BC Liberals find new ways to look pathetic over ride hailing

The BCUC approved the ICBC proposal on a basic insurance product for ride hailing corporations ahead of the anticipated September 16 legalization date.

John Yap

The BC Liberals found a way to complain about it. The angle? The product is too cheap and other drivers will have to subsidize ride hailing corporations as a result.

This is of course after months of belly aching over the government requiring a class 4 license for ride hailing drivers because it was an expensive barrier to earn a few extra dollars.

But this should come as no surprise from a party that likes to stand on both sides of an issue and would have attacked the NDP no matter how they handled it.

What’s really going on here? The desperate and pathetic flailing by the BC Liberals in frustration as they witness a government getting things done compared to the dithering and triangulation that Campbell and Clark were famous for.

The BC Liberals had every opportunity to enable ride hailing in the last two terms (of the 4 they served) where ride hailing corporations existed. But, no. They went as far as chasing out Uber with legal threats when they began operations without proper authorization from the gov’t.

It was only an 11:58pm conversion in the last few weeks before the 2017 election that the BC Liberals found religion on ride hailing, but even then, they misread sentiment. They still do.

In 2018, a poll discovered that while the public overwhelmingly approved of ride hailing, it wasn’t without limits. They wanted drivers to carry class 4 licenses, wanted limits to how many ride hailers could exist as nobody was looking to put *more* cars onto the already over capacity lower mainland road system.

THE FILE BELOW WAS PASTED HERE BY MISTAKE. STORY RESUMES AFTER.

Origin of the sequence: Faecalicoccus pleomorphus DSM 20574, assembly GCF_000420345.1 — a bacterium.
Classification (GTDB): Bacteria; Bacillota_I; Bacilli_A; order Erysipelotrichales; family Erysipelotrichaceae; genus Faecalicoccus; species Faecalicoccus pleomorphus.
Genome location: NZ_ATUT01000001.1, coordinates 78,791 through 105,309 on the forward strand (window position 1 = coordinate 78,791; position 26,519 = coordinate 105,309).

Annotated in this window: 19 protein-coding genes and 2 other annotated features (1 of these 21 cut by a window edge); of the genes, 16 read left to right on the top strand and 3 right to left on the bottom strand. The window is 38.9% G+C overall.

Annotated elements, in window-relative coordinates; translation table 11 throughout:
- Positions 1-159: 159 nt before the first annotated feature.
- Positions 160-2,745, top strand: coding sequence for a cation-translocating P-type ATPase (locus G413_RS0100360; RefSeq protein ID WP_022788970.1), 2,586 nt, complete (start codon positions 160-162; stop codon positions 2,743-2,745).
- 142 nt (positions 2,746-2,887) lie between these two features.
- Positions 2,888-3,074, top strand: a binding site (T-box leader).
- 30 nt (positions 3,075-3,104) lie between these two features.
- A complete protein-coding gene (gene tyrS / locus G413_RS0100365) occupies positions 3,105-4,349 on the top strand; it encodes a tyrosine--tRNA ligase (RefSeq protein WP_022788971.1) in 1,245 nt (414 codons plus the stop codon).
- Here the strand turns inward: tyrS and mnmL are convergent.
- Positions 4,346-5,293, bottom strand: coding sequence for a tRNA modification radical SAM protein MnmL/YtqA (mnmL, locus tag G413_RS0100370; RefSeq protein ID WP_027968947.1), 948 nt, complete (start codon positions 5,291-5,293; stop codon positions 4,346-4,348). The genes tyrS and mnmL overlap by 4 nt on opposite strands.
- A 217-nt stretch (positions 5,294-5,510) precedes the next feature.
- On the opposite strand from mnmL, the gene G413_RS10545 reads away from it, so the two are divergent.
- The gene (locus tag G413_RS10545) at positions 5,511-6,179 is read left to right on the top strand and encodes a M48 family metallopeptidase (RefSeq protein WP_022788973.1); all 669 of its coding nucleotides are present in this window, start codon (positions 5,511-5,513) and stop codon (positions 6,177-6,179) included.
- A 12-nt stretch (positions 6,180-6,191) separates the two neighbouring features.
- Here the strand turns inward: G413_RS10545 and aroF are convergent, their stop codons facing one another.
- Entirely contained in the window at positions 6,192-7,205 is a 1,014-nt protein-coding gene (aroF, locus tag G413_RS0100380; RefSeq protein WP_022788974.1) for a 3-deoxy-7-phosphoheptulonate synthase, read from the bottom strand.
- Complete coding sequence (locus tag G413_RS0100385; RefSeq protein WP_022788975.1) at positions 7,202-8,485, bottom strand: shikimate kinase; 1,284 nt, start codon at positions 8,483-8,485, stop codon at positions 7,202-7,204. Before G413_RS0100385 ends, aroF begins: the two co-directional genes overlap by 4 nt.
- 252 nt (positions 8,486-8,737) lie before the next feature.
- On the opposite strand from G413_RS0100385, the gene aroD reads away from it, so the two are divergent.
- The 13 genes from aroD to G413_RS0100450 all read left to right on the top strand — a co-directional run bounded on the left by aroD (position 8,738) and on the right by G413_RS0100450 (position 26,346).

One of the advantages of waiting as long as we have to get ride hailing off the ground is we get to see what long term trends look like in large cities like Vancouver with the advent of this click-and-ride service.

Studies show that unrestricted ride hailing services adversely affect traffic congestion. So putting a regulatory cap in place on how many may drive for ride hailing corporations would have been wise policy for those cities. Good thing it’s coming for BC.

I’m not saying that I’m in favour or opposed to ride hailing. But if we’re to have it, the drivers should at least play by the same rules we expect of cab drivers they pretend to be.

It’s a newer business model and an alternative to traditional cabbies. But it’s not the answer for traffic congestion or climate change.

Even the Green Party is on the wrong side of history here.

My2bits

The Greens are trying their hand at populism and its just as disingenuous as anything on the far right

unpopular opinion

I get the antipathy towards fracking; its a drilling technique fraught with risks to carbon pollution; potential groundwater contamination and seismic activity.

Its also the exclusive technique used to extract natural gas and shale oil. Now for the sake of this article, I’m not considering the environmental aspect of the Green’s argument – because at this point, it doesn’t have legal or constitutional standing.

92a

This however is the snippet of the Constitution Act (1982) that the Green Party hasn’t considered.

If the Green Party was to win an election outright and invoke this part of their platform, they would immediately be met with a challenge from energy producing provinces. As they should: infringing upon a clear right of a provincial government will trigger a very serious national unity crisis.